I linked it a week ago, but if you haven’t yet read Lee Smith’s analysis of how Qaradawi’s emergence in Egypt could mirror Khomeini’s return to Iran from exile, read it now. (“Qaradawi approves of wife-beating, he defends female genital mutilation and signs off on female suicide bombers, and he attacks Shia for trying to subvert Sunni nations.”) And bear in mind, not only is the Brotherhood an international movement, Qaradawi himself is already internationally famous throughout the region for his show on Al Jazeera. So the spectacle of his appearance in Tahrir Square — no doubt to be carried live on AJ — is something that could galvanize fanatics in Egypt and beyond, reaching other Sunni countries that have gone wobbly like Yemen. Or, in the ultimate worst-case scenario, Saudi Arabia.
For the first time since he was banned from leading weekly friday prayers in Egypt 30 years ago, prominent Muslim scholar Yusuf al-Qaradawi will lead thousands in the weekly prayers from Cairo’s Tahrir Square on Friday.
Sources told Al Arabiya that a military force will accompany the head of the International Union of Muslim Scholars from his home to Tahrir Square, provide security for the prayers and accompany him back to his residence…
Sheikh Qaradawi confirmed in a telephone call with the German Press Agency that he would lead tomorrow’s prayers in Tahrir, with hundreds of thousands expected to attend.
Once you’re done with Lee Smith’s piece, dive into this post at Hit & Run by Stephen J. Smith collecting evidence on the wires (and beyond) that the Saudis are already hard at work inside Bahrain to crush the Shiite protests there. That’s not surprising — a Saudi intervention was expected there at some point given how high the stakes are — but the extent of their presence is a shock. Hit & Run makes it sound like a full-fledged invasion, with at least one eyewitness reporting that Saudi tanks are “everywhere.” The Journal also reports a full military crackdown, replete with troops now in control of the square where protesters demonstrated for three days, but they seem to believe it’s the Bahraini military at work. Until last night, the demonstrations had been comparatively upbeat, with some protesters even advocating leaving the king in power if legal reforms could be worked out. Now it’s a death struggle, literally: “Shouts of ‘Death to the al-Khalifa’ have increasingly been heard.”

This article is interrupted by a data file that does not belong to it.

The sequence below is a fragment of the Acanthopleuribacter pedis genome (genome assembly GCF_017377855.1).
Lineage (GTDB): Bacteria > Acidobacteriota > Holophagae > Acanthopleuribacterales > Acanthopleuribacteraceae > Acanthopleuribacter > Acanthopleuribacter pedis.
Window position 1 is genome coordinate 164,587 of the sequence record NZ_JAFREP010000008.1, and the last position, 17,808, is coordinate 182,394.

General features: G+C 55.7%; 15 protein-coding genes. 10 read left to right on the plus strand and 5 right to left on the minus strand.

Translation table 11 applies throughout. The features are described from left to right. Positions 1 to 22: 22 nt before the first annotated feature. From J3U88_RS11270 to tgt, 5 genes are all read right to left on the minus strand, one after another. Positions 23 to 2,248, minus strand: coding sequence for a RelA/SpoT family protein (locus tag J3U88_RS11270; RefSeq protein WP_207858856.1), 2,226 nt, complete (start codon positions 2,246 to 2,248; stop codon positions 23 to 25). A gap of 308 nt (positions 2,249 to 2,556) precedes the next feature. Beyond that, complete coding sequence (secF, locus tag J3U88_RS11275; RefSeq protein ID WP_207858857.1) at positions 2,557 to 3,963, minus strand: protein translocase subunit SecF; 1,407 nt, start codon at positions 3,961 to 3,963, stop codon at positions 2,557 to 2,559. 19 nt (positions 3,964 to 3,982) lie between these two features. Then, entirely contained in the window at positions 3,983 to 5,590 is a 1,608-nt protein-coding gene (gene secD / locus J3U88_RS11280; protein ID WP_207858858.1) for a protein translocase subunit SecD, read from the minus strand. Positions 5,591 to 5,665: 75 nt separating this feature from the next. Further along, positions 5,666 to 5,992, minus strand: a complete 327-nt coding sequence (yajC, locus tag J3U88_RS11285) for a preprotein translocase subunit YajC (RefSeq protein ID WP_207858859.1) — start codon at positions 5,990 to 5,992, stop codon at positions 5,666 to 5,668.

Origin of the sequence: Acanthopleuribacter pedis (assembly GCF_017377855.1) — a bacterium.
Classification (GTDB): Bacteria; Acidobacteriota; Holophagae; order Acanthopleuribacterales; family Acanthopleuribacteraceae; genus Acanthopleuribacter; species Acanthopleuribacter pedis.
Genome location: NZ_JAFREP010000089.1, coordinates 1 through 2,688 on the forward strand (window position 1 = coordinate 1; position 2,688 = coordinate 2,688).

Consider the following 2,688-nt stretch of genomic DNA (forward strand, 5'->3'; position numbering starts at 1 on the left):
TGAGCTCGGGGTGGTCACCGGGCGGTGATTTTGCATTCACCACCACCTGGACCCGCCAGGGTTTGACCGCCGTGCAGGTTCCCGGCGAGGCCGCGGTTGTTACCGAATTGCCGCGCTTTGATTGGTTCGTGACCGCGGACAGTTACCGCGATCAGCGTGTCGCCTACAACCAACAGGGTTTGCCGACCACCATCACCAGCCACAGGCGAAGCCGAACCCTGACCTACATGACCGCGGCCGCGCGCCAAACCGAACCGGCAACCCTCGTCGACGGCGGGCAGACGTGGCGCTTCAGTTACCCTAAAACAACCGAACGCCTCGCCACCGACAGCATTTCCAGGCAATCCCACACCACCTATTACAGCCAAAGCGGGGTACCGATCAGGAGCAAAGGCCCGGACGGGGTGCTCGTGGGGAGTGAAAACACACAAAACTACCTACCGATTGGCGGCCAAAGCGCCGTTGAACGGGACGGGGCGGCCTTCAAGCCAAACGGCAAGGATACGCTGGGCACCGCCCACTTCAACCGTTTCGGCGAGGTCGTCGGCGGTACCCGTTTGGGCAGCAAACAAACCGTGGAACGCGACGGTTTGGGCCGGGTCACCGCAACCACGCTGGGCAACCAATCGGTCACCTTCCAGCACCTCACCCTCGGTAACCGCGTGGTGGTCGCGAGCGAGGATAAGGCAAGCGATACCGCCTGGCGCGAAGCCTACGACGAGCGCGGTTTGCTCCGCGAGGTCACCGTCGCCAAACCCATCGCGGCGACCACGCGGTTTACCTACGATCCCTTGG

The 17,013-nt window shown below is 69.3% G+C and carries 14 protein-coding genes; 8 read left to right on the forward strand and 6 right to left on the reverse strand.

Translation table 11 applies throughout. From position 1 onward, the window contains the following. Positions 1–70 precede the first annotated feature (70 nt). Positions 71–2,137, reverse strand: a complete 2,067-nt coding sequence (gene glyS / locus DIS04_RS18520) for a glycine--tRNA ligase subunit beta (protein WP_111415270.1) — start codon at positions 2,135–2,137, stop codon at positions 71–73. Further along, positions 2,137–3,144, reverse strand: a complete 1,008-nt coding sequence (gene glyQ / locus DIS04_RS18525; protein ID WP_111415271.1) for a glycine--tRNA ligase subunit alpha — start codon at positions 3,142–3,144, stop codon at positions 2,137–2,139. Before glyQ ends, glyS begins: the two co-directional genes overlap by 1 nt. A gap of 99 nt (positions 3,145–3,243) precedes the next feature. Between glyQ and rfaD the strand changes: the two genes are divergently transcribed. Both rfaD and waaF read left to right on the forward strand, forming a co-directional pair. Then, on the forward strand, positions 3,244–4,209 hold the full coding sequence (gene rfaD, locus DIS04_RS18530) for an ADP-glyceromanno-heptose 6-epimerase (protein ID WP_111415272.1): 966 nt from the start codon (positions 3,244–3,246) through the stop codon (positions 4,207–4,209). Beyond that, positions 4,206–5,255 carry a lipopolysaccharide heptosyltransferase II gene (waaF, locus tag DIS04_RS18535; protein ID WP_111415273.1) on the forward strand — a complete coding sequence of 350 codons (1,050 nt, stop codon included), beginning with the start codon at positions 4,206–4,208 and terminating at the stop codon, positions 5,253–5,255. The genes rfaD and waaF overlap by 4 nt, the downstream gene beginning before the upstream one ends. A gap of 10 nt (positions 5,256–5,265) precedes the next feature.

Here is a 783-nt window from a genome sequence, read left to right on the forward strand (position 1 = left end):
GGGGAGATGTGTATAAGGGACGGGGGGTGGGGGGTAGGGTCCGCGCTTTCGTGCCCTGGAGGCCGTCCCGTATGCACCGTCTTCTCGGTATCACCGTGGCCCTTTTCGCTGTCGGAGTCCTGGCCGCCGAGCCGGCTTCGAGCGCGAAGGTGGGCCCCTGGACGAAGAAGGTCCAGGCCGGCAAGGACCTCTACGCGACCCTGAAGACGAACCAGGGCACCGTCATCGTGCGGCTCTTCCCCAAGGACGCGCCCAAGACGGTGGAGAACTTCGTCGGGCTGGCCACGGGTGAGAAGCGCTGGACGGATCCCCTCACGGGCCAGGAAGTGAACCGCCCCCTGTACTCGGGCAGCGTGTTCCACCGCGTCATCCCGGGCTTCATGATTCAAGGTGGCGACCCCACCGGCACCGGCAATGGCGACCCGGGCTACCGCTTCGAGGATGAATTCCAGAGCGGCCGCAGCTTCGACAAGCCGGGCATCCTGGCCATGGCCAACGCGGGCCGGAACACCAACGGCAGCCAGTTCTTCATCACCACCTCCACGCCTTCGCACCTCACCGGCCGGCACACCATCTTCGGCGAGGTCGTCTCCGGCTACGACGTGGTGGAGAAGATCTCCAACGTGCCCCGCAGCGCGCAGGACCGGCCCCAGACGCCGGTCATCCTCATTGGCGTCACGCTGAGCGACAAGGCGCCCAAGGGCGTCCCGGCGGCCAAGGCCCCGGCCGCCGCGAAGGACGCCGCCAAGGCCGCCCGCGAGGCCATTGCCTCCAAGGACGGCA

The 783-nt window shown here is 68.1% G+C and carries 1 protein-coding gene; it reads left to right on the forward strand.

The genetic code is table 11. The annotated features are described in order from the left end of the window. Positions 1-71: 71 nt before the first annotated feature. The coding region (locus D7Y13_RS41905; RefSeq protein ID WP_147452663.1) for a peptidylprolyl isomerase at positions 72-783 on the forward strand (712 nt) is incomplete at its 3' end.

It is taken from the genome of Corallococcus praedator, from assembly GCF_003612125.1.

If the Saudis are scared now, wait until tomorrow when Qaradawi leads the region-wide democracy parade. Exit question: There’s no way the U.S. wants this guy seizing the moment in Egypt, especially with our “friends” in Riyadh getting nervous. Is this the best proof yet of how little leverage we have left over the Egyptian military?